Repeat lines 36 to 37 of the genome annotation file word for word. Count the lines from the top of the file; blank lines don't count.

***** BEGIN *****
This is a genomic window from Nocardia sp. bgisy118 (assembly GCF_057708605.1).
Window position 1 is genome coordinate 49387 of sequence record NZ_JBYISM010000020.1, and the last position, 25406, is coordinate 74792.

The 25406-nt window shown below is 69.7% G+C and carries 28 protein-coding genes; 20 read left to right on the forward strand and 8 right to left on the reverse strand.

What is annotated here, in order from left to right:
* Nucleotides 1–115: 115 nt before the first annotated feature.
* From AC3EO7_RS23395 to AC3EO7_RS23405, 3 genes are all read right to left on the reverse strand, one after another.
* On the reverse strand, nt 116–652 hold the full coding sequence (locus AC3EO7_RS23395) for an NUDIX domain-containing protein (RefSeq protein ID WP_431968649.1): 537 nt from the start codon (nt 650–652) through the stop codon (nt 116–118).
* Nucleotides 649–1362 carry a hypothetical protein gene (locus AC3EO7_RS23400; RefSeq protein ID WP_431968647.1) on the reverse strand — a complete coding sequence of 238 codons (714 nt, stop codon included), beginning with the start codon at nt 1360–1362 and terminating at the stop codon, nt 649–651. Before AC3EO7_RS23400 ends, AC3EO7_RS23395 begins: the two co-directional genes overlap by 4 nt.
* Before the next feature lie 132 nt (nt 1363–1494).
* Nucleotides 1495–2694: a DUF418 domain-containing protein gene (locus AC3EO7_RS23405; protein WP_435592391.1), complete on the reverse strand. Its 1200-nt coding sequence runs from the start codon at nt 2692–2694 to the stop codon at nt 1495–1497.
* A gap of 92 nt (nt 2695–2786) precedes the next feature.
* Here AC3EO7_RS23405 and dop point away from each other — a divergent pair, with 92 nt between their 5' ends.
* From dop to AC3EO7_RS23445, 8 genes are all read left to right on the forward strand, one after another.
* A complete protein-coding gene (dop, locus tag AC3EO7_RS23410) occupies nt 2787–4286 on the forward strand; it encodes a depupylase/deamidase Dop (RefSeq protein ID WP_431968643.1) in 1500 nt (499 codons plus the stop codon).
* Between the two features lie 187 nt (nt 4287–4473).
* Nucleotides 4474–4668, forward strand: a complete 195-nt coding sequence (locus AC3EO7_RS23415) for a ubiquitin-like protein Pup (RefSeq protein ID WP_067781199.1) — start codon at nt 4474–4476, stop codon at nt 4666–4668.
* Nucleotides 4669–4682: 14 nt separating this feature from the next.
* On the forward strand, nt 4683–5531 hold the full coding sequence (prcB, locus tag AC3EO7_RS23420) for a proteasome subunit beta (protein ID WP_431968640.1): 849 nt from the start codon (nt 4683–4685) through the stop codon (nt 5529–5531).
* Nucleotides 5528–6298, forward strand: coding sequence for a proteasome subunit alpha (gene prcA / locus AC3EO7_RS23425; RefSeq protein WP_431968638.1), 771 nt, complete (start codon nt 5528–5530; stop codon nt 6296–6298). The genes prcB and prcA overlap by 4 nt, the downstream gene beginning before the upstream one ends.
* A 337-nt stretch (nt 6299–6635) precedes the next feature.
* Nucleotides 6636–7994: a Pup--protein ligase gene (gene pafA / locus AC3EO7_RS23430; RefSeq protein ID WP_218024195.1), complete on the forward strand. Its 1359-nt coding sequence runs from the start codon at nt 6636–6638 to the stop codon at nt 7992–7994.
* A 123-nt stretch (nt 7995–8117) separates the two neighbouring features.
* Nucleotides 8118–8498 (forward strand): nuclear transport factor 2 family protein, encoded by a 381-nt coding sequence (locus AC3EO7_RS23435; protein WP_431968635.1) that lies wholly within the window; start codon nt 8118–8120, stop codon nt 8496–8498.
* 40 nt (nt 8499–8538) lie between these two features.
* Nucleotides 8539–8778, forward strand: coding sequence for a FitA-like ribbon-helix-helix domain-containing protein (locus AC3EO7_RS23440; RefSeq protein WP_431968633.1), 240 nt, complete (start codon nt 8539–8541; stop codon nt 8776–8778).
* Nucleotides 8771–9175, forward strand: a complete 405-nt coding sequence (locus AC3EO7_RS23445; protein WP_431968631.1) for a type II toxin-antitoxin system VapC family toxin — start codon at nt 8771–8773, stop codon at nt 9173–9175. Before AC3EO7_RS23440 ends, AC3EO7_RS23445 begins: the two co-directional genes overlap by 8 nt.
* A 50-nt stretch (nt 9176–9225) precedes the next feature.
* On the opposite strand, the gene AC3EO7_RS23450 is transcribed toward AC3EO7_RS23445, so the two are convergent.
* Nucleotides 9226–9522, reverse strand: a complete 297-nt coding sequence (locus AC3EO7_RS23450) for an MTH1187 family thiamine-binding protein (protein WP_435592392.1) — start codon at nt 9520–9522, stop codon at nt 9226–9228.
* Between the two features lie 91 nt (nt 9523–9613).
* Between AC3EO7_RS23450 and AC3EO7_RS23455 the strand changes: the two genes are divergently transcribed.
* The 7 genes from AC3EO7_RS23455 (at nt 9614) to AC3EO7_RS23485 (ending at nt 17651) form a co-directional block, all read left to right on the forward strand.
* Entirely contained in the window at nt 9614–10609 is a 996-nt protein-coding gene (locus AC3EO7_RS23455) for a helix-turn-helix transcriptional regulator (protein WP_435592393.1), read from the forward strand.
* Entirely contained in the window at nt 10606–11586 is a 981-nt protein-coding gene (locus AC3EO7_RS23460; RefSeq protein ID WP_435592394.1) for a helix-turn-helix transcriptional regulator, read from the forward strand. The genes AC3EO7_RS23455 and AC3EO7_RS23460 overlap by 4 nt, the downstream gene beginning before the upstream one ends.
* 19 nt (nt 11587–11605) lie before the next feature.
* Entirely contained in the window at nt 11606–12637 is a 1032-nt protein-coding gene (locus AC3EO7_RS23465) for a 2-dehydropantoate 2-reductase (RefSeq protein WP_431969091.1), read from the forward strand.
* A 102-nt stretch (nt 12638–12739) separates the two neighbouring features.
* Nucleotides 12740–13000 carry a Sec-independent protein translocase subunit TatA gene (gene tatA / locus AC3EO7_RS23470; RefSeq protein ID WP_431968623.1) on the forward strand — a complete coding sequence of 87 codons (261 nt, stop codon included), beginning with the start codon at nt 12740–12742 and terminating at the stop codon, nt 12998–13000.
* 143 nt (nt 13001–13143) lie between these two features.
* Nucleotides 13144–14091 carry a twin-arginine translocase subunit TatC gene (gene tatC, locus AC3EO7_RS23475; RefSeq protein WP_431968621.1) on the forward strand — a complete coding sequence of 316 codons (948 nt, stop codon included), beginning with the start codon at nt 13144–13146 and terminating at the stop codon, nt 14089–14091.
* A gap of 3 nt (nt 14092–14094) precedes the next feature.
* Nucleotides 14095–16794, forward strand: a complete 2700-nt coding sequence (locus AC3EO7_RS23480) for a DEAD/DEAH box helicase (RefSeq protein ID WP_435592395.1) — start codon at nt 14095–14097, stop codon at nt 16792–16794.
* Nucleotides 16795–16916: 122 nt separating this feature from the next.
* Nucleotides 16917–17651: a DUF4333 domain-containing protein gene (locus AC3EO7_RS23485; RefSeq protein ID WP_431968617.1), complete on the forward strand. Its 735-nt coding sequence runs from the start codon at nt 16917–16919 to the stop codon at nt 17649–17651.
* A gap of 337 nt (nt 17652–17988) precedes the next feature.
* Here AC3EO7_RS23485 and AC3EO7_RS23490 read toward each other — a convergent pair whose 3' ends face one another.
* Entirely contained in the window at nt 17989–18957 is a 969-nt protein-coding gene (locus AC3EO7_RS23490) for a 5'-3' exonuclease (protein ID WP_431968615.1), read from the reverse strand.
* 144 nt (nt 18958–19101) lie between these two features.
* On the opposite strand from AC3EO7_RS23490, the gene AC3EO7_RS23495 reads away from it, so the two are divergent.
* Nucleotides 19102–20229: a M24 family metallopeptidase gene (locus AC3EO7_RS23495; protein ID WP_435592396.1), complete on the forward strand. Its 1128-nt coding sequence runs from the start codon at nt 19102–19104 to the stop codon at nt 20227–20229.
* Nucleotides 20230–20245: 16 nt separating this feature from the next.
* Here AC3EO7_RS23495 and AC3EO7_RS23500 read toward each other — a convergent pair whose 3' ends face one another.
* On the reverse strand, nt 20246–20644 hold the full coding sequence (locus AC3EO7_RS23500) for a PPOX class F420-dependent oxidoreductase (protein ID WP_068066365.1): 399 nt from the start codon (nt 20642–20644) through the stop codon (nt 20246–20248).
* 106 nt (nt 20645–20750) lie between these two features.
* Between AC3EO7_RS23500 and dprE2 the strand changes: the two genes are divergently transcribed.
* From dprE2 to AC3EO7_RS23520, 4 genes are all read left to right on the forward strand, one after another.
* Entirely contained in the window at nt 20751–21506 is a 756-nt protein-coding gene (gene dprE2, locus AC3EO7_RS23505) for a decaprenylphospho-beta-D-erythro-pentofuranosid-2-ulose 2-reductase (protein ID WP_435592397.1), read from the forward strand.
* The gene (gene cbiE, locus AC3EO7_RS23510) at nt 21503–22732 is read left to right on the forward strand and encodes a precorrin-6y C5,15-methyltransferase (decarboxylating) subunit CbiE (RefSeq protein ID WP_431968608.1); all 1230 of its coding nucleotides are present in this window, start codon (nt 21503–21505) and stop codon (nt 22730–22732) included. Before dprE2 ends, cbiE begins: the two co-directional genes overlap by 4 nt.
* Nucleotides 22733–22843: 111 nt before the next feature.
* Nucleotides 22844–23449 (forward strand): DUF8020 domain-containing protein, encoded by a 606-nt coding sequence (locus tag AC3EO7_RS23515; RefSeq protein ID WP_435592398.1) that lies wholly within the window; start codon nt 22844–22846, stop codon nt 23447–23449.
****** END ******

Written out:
* Entirely contained in the window at nt 11606–12637 is a 1032-nt protein-coding gene (locus AC3EO7_RS23465) for a 2-dehydropantoate 2-reductase (RefSeq protein WP_431969091.1), read from the forward strand.
* A 102-nt stretch (nt 12638–12739) separates the two neighbouring features.